The New Forest, a national treasure for 1,000 years and now at last a national park

The New Forest is to become a national park, the first such designation in England and Wales for nearly half a century, the Government said yesterday. The often-suggested move means the 200sq-mile mixture of ancient woodlands, pasture and open heaths, southern England's last uncultivated wilderness, will gain the highest level of legal protection against inappropriate development.

The New Forest is to become a national park, the first such designation in England and Wales for nearly half a century, the Government said yesterday. The often-suggested move means the 200sq-mile mixture of ancient woodlands, pasture and open heaths, southern England's last uncultivated wilderness, will gain the highest level of legal protection against inappropriate development.

The forest, as rich in wildlife as it is breathtaking in visual beauty, was a royal hunting ground for William the Conqueror and is in places almost unchanged since medieval times.

But squeezed between Southampton and its port and oil refineries on the one side, and the expanding conurbation of Bournemouth on the other, it is subject to increasing development and tourism pressures, with 22 million visitors a year. Although it has had protection designations, such as the New Forest Heritage Area, they have been largely cosmetic.

Yesterday's decision, means it will now formally become a member - the 12th, and smallest - of the national parks in England and Wales, from Northumberland on the Scottish border, to Dartmoor in Devon.

This brings real benefits: unmistakable formal recognition, national and international, of the New Forest's importance; a clearly defined legal boundary; its own planning authority and dedicated staff; and a management plan for the future.The level of development protection means any major road-building scheme has almost no chance of succeeding.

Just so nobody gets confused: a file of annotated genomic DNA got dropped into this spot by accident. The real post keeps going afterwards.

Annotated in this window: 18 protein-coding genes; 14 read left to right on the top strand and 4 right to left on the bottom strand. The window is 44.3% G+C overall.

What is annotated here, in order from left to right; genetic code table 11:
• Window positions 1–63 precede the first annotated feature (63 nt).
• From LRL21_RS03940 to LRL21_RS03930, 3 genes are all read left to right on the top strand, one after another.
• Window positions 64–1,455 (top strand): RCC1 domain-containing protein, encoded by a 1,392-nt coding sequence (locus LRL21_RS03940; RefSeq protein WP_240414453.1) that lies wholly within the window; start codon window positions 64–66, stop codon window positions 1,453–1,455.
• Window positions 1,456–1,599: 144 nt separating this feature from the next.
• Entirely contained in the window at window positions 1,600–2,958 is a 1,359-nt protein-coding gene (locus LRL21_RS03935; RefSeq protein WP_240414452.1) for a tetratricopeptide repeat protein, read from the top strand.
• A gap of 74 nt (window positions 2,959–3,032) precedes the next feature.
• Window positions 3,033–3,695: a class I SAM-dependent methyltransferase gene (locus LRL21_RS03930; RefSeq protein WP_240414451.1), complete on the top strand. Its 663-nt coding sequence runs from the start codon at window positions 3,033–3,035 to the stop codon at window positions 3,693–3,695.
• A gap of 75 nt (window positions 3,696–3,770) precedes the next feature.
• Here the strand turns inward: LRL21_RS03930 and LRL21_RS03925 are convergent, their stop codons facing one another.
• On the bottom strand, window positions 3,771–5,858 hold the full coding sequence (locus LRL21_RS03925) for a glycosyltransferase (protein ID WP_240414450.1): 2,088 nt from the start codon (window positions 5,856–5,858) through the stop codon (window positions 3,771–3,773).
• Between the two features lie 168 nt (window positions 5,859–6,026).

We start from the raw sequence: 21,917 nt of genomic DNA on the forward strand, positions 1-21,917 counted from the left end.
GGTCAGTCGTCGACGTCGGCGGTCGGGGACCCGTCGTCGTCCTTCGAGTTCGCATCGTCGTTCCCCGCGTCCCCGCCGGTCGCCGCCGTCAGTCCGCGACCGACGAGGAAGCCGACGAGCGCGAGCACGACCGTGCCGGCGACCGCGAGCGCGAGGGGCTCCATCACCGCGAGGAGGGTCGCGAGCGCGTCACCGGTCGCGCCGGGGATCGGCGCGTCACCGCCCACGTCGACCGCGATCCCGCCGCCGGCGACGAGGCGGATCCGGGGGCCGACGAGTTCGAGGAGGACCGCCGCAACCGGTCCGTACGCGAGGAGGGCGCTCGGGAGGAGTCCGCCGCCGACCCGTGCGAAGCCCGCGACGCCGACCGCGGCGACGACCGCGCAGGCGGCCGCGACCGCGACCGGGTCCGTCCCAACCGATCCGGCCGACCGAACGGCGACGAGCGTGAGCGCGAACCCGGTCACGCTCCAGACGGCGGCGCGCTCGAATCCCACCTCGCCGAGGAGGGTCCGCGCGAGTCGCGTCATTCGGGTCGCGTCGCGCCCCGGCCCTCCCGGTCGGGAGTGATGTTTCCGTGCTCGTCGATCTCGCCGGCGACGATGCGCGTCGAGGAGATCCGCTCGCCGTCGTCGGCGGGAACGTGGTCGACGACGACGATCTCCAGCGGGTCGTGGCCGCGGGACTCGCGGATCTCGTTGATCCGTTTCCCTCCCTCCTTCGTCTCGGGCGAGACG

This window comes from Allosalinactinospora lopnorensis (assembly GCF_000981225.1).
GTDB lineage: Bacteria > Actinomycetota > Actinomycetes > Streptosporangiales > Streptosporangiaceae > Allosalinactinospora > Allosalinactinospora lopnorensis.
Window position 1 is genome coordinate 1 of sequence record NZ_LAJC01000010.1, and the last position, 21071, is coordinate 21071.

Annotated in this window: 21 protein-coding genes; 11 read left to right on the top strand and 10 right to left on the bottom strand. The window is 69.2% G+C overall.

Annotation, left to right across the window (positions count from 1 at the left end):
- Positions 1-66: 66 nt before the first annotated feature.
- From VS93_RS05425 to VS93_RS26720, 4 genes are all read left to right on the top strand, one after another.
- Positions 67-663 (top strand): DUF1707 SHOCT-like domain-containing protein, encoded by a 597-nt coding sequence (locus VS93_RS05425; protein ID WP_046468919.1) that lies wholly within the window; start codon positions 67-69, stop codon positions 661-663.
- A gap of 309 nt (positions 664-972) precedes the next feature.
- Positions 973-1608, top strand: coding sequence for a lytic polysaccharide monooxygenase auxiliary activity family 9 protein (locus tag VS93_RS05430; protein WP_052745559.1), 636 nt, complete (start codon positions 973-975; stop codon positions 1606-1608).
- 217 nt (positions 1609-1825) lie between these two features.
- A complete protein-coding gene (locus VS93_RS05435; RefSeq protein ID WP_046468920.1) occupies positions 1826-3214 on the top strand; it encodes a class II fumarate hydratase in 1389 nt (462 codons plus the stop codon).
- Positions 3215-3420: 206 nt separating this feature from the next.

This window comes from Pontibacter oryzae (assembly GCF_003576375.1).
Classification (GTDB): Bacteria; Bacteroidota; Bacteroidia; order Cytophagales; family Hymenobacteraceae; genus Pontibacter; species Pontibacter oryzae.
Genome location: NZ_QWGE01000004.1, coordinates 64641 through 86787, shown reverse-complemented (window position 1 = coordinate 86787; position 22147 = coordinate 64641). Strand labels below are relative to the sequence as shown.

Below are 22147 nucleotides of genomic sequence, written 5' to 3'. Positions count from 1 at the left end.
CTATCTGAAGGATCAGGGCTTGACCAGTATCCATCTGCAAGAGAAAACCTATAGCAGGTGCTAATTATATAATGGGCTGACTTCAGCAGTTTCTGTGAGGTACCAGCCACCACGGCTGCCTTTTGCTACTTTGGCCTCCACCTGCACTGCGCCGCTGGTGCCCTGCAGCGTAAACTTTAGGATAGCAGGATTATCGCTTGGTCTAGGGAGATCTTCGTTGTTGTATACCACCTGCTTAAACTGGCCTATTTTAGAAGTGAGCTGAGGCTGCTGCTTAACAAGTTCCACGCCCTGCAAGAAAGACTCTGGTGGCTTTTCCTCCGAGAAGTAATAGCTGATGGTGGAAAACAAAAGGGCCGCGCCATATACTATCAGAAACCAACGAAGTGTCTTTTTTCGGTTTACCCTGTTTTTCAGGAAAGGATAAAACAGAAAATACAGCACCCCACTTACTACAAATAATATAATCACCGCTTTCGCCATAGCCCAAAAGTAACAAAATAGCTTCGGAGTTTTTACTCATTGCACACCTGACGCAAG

The decision was announced by Alun Michael, the Rural Affairs minister, after a long designation process which culminated in a seven-month public inquiry. He said: "Today's decision will help protect the unique character of the New Forest - valued by so many people, and acknowledged as a national treasure for nearly 1,000 years - while recognising that it is a working, living place with social and economic needs."

The move was enthusiastically welcomed - in principle - by environmental groups. But critics say the final area of the national park will be considerably smaller than that initially proposed by the Countryside Agency two years ago. Areas excluded include the valley of the river Avon west of the forest, and Dibden Bay, the area of land on Southampton Water, where a proposal for giant container port caused a fierce row. The plan was eventually turned down by the Government

Mr Michael said the exclusions were based on the recommendations of the inquiry inspector, because they did not fit in with the landscape character of the rest of the forest.